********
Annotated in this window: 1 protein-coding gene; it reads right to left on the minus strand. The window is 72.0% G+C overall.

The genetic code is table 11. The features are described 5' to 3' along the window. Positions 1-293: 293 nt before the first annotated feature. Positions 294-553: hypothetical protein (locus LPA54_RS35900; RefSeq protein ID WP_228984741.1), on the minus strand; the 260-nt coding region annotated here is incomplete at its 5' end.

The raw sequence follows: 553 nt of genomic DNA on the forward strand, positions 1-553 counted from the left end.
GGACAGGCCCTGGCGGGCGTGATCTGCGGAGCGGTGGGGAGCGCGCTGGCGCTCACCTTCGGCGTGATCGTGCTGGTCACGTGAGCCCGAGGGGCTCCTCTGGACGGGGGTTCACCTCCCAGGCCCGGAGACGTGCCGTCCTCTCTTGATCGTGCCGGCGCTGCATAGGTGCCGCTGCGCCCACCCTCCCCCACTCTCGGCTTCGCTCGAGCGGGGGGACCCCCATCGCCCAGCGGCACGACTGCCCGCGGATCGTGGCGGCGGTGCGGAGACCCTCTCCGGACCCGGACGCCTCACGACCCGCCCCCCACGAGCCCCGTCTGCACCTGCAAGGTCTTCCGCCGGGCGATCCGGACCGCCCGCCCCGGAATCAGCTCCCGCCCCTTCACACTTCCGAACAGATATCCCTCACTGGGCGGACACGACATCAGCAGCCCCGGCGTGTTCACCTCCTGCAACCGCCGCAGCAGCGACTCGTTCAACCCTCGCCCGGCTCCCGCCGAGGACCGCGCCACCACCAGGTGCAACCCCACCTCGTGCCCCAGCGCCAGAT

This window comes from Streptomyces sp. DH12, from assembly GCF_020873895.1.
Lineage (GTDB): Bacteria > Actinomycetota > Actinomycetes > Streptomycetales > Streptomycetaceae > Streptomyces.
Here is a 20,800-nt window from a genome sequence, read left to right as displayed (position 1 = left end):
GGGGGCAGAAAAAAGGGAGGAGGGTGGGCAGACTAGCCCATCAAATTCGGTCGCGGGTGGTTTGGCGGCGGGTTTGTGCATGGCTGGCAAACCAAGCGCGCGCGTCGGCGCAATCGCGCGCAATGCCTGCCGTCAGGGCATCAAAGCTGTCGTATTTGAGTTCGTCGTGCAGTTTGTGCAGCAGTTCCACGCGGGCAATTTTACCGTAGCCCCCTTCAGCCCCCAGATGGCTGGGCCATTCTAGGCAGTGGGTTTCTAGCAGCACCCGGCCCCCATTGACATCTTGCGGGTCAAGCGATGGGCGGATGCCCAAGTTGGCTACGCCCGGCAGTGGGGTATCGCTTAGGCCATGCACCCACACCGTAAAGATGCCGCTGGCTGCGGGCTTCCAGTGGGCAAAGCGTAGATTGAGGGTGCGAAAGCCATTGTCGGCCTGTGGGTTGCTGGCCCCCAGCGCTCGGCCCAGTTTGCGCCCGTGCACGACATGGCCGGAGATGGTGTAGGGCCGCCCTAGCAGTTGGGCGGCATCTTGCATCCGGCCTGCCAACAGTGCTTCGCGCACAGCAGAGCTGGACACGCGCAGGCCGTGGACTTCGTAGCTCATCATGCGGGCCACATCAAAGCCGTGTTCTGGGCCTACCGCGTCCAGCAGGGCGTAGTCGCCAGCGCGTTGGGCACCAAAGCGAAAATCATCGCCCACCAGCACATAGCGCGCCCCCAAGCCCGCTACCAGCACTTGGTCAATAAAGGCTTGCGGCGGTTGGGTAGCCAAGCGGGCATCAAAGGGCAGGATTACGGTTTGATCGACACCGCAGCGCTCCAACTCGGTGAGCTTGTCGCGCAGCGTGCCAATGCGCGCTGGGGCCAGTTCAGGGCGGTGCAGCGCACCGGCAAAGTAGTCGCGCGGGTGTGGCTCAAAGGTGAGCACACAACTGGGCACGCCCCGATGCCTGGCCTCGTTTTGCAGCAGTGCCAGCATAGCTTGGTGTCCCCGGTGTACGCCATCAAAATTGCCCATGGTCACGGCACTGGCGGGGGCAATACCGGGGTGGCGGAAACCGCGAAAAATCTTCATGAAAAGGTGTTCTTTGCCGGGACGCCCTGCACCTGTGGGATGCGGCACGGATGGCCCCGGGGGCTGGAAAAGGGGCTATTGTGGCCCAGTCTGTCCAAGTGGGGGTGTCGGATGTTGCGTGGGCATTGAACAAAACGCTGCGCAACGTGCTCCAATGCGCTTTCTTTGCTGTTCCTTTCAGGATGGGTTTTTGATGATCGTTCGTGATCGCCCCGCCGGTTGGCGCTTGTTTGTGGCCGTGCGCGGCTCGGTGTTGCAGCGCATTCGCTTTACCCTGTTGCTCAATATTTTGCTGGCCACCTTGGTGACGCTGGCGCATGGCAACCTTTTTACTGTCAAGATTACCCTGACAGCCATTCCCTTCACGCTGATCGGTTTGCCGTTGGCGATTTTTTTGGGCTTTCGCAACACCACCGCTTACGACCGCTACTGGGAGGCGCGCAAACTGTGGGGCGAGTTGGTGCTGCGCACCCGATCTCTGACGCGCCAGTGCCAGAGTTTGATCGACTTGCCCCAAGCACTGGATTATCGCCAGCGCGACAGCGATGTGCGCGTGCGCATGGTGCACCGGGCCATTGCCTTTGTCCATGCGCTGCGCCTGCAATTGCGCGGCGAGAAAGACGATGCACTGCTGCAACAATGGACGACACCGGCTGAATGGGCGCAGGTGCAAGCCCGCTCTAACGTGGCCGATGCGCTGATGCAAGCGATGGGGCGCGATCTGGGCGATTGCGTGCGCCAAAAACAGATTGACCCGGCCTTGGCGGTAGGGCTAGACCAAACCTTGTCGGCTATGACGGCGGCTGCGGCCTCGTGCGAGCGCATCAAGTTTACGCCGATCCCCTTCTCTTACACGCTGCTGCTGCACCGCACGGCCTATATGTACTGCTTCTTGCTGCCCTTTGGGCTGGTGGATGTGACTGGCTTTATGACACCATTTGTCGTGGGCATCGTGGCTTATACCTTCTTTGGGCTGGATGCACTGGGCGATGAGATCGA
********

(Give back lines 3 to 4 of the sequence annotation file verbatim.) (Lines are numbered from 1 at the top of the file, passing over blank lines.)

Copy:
The raw sequence follows: 553 nt of genomic DNA on the forward strand, positions 1-553 counted from the left end.
GGACAGGCCCTGGCGGGCGTGATCTGCGGAGCGGTGGGGAGCGCGCTGGCGCTCACCTTCGGCGTGATCGTGCTGGTCACGTGAGCCCGAGGGGCTCCTCTGGACGGGGGTTCACCTCCCAGGCCCGGAGACGTGCCGTCCTCTCTTGATCGTGCCGGCGCTGCATAGGTGCCGCTGCGCCCACCCTCCCCCACTCTCGGCTTCGCTCGAGCGGGGGGACCCCCATCGCCCAGCGGCACGACTGCCCGCGGATCGTGGCGGCGGTGCGGAGACCCTCTCCGGACCCGGACGCCTCACGACCCGCCCCCCACGAGCCCCGTCTGCACCTGCAAGGTCTTCCGCCGGGCGATCCGGACCGCCCGCCCCGGAATCAGCTCCCGCCCCTTCACACTTCCGAACAGATATCCCTCACTGGGCGGACACGACATCAGCAGCCCCGGCGTGTTCACCTCCTGCAACCGCCGCAGCAGCGACTCGTTCAACCCTCGCCCGGCTCCCGCCGAGGACCGCGCCACCACCAGGTGCAACCCCACCTCGTGCCCCAGCGCCAGAT